Here’s Why You Need To Know About The 1917 Silent ParadeBreaking News
tags: civil rights, NAACP, Silent Parade
Google commemorated the 100th anniversary of the anti-lynching Silent Parade with a doodle on its homepage Friday.
Though not as widely known as other marches, the Silent Parade was a significant precursor to the civil rights movement. In a demonstration organized by the NAACP, about 10,000 people gathered in New York City on July 28, 1917, to march in silence down Fifth Avenue to Madison Square.
Women and children marched in the front, wearing white to represent innocence in the midst of the country’s racism, according to the Miami Herald. The men marched in the back, dressed in dark suits as a symbol of mourning and their willpower to fight for their rights.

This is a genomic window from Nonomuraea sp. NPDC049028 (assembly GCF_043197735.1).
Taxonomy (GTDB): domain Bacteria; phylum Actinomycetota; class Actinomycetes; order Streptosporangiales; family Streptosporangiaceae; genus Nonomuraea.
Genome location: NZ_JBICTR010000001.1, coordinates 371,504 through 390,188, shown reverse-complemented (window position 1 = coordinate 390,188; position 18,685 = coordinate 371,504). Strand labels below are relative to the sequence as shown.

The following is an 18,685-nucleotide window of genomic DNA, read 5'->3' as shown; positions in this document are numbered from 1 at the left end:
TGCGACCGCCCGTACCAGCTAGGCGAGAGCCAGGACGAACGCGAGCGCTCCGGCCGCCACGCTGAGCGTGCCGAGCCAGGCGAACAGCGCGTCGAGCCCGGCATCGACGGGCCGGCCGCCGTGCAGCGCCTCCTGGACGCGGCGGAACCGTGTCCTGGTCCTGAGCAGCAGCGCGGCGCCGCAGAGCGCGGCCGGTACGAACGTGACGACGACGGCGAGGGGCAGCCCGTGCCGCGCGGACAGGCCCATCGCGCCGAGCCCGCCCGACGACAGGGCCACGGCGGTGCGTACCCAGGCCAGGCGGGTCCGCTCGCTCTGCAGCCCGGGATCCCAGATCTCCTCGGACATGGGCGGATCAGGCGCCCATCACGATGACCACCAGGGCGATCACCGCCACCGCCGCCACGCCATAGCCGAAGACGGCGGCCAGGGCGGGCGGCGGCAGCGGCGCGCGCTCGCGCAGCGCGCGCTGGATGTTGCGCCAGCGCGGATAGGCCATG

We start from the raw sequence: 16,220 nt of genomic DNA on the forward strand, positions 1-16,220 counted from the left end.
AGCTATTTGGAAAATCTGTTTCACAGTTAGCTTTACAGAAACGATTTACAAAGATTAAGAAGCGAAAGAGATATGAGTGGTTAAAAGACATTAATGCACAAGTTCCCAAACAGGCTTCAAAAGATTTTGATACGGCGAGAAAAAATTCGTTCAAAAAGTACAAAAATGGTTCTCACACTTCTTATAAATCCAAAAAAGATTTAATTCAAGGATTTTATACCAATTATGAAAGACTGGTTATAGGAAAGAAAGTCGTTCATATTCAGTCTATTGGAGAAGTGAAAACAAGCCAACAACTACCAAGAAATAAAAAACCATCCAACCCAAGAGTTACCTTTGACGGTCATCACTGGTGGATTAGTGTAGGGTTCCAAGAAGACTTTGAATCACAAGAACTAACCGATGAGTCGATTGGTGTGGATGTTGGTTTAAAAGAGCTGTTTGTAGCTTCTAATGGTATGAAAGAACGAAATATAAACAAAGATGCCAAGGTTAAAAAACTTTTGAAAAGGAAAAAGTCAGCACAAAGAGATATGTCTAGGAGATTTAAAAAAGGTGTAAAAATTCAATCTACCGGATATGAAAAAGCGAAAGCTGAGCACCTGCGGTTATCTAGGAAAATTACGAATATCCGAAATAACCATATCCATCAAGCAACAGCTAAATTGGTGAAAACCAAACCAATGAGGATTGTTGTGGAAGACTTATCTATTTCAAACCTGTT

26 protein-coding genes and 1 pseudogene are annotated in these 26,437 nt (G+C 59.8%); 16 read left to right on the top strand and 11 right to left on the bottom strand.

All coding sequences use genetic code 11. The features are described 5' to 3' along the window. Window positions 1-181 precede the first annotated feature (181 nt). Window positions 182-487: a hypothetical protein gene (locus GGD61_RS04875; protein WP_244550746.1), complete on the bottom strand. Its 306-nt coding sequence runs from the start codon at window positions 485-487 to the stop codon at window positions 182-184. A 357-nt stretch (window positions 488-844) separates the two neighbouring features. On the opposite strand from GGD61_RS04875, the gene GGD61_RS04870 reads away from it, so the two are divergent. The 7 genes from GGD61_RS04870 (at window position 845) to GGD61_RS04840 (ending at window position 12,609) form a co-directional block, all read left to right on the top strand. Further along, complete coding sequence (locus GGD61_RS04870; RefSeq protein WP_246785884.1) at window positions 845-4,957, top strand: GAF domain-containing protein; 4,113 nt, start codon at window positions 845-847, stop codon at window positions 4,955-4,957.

Protesters demanded President Woodrow Wilson take action to protect the rights and livelihood of African Americans. They carried signs reading “Thou Shalt Not Kill,” “Your Hands Are Full of Blood” and “Mothers, do lynchers go to heaven?”
comments powered by Disqus
- Erika Lee and Carol Anderson on Myths and Realities of Race in American History
- Banished Podcast: Sunshine State's Descent Into Darkness
- Caroline Dodds Pennock on The Indigenous Americans Who Visited Europe
- Why Can't the Democrats Build a Governing Majority? (Review of Timothy Shenk)
- Victimhood and Vengeance: The Reactionary Roots of Christian Nationalism